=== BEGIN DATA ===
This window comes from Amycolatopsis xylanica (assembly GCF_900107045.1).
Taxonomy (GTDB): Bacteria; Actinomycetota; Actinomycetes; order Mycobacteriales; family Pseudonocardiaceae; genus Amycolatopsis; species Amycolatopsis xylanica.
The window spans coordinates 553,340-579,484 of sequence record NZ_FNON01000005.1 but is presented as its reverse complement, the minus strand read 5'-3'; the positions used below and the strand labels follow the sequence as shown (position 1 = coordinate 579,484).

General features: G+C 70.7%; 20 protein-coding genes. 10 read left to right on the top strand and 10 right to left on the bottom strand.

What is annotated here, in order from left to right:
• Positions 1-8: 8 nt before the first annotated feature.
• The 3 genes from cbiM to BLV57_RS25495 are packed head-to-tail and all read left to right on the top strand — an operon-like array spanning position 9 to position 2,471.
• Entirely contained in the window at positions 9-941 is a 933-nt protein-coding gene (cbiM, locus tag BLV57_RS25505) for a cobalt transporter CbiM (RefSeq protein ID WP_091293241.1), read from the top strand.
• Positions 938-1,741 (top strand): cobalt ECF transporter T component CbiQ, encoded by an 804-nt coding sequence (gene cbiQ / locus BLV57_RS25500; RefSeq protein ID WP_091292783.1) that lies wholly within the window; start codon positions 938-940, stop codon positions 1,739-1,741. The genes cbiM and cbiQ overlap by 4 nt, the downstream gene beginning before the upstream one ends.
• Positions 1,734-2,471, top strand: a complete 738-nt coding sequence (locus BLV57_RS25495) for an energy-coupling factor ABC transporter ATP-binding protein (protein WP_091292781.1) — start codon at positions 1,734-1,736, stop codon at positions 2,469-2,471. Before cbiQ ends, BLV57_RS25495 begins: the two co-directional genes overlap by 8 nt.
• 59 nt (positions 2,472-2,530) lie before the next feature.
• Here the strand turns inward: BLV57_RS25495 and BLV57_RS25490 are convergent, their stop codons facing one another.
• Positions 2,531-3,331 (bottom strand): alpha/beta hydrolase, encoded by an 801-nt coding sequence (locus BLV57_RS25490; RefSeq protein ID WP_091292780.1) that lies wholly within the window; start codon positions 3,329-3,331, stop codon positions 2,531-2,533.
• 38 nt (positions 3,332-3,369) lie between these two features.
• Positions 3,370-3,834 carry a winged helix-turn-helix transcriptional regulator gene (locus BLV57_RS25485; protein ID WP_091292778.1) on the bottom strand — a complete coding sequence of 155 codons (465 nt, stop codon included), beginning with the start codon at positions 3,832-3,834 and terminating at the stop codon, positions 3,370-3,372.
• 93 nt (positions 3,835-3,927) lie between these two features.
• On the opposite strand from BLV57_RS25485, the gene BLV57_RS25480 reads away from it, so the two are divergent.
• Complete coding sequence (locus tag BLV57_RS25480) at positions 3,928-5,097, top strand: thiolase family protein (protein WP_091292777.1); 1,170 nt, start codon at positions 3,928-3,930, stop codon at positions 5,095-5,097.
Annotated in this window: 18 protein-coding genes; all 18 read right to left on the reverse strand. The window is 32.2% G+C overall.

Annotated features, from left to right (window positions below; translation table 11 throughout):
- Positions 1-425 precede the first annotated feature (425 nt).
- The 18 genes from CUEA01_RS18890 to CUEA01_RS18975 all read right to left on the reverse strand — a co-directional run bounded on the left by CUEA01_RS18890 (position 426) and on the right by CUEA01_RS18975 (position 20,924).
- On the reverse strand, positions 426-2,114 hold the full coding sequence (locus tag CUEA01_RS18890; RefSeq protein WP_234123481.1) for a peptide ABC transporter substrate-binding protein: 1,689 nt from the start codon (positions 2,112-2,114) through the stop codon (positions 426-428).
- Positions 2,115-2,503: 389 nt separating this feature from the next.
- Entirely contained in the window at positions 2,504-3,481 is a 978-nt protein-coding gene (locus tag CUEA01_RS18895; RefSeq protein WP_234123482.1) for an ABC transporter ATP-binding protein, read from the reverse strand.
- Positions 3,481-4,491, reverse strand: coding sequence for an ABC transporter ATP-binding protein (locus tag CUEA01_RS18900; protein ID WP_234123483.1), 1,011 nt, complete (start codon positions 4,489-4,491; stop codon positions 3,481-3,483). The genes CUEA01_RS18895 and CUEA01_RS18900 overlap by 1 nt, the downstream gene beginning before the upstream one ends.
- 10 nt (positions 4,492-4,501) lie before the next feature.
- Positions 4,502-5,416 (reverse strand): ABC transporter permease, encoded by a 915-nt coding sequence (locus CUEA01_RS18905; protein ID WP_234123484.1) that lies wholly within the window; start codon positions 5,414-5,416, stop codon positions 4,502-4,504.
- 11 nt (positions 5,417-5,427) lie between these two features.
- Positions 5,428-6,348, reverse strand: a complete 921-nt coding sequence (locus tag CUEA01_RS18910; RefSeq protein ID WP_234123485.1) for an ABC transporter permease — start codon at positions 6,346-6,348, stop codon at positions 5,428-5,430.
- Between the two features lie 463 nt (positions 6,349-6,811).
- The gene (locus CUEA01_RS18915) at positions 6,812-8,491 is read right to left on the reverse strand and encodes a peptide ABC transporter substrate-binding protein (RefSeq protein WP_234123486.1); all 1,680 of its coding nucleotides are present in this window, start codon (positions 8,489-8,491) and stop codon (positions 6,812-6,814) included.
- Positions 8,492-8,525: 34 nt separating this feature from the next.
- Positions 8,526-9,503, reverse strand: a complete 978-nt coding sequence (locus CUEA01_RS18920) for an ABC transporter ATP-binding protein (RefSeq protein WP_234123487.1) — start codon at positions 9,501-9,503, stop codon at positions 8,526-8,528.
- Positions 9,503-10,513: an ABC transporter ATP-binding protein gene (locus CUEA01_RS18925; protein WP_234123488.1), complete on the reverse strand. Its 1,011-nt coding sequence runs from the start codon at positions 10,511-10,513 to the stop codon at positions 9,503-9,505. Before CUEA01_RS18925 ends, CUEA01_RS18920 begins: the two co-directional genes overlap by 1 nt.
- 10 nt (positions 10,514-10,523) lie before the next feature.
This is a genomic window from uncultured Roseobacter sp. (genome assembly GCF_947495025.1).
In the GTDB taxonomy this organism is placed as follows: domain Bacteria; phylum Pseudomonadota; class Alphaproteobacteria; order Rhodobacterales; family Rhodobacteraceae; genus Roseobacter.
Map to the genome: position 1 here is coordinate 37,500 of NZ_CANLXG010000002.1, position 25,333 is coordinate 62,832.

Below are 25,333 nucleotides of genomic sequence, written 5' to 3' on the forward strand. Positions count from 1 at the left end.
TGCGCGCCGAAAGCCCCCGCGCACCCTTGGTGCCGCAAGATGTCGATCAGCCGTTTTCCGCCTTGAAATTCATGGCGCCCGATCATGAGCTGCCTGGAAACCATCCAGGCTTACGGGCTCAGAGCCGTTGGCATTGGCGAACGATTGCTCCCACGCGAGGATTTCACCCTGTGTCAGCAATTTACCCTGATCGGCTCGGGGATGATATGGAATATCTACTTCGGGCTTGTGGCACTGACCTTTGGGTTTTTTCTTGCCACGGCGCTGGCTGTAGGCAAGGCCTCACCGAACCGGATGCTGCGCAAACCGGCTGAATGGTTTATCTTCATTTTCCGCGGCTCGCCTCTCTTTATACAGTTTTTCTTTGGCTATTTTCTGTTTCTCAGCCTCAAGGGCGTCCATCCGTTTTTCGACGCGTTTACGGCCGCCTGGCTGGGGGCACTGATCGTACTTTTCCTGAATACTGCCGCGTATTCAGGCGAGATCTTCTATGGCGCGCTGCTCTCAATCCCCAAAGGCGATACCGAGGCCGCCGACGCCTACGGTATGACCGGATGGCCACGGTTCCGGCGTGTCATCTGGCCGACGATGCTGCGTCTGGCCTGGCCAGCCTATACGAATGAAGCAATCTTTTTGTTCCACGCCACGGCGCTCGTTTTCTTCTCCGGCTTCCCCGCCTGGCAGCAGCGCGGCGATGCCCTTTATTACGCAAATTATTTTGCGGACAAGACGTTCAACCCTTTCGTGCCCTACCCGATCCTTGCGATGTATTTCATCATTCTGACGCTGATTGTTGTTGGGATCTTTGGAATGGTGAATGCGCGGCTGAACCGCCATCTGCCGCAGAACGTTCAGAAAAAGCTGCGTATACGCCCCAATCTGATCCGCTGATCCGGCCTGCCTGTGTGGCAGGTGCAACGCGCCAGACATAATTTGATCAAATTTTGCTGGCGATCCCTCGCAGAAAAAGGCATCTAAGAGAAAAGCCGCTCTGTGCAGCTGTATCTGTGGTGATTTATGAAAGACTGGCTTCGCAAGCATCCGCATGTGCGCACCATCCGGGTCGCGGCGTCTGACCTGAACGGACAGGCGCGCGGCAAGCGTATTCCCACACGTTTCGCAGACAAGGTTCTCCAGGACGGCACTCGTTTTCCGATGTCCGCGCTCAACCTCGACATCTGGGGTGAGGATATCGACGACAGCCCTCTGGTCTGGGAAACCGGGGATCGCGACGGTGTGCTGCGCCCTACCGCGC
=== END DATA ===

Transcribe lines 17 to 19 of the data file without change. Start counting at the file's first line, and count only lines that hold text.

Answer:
• On the opposite strand from BLV57_RS25485, the gene BLV57_RS25480 reads away from it, so the two are divergent.
• Complete coding sequence (locus tag BLV57_RS25480) at positions 3,928-5,097, top strand: thiolase family protein (protein WP_091292777.1); 1,170 nt, start codon at positions 3,928-3,930, stop codon at positions 5,095-5,097.
Annotated in this window: 18 protein-coding genes; all 18 read right to left on the reverse strand. The window is 32.2% G+C overall.